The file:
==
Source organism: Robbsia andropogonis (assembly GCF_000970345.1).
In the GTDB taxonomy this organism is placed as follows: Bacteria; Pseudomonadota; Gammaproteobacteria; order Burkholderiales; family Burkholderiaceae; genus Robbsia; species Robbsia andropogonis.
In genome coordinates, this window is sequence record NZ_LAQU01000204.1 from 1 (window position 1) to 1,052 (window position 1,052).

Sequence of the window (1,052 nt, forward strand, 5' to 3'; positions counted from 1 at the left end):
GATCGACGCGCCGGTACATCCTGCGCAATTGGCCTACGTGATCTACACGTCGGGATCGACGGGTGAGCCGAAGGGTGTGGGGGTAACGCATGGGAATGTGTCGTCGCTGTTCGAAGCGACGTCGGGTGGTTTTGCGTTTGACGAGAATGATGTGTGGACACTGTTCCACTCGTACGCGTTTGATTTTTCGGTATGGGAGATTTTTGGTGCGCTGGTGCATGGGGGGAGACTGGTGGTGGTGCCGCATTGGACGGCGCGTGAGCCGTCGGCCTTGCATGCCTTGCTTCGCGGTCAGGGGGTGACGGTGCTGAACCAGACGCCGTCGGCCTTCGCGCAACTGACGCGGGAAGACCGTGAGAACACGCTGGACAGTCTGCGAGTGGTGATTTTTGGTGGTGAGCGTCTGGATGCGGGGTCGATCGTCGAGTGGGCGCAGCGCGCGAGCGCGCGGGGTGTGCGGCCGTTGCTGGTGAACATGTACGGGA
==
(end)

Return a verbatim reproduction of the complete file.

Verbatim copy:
Source organism: Robbsia andropogonis (assembly GCF_000970345.1).
In the GTDB taxonomy this organism is placed as follows: Bacteria; Pseudomonadota; Gammaproteobacteria; order Burkholderiales; family Burkholderiaceae; genus Robbsia; species Robbsia andropogonis.
In genome coordinates, this window is sequence record NZ_LAQU01000204.1 from 1 (window position 1) to 1,052 (window position 1,052).

Sequence of the window (1,052 nt, forward strand, 5' to 3'; positions counted from 1 at the left end):
GATCGACGCGCCGGTACATCCTGCGCAATTGGCCTACGTGATCTACACGTCGGGATCGACGGGTGAGCCGAAGGGTGTGGGGGTAACGCATGGGAATGTGTCGTCGCTGTTCGAAGCGACGTCGGGTGGTTTTGCGTTTGACGAGAATGATGTGTGGACACTGTTCCACTCGTACGCGTTTGATTTTTCGGTATGGGAGATTTTTGGTGCGCTGGTGCATGGGGGGAGACTGGTGGTGGTGCCGCATTGGACGGCGCGTGAGCCGTCGGCCTTGCATGCCTTGCTTCGCGGTCAGGGGGTGACGGTGCTGAACCAGACGCCGTCGGCCTTCGCGCAACTGACGCGGGAAGACCGTGAGAACACGCTGGACAGTCTGCGAGTGGTGATTTTTGGTGGTGAGCGTCTGGATGCGGGGTCGATCGTCGAGTGGGCGCAGCGCGCGAGCGCGCGGGGTGTGCGGCCGTTGCTGGTGAACATGTACGGGA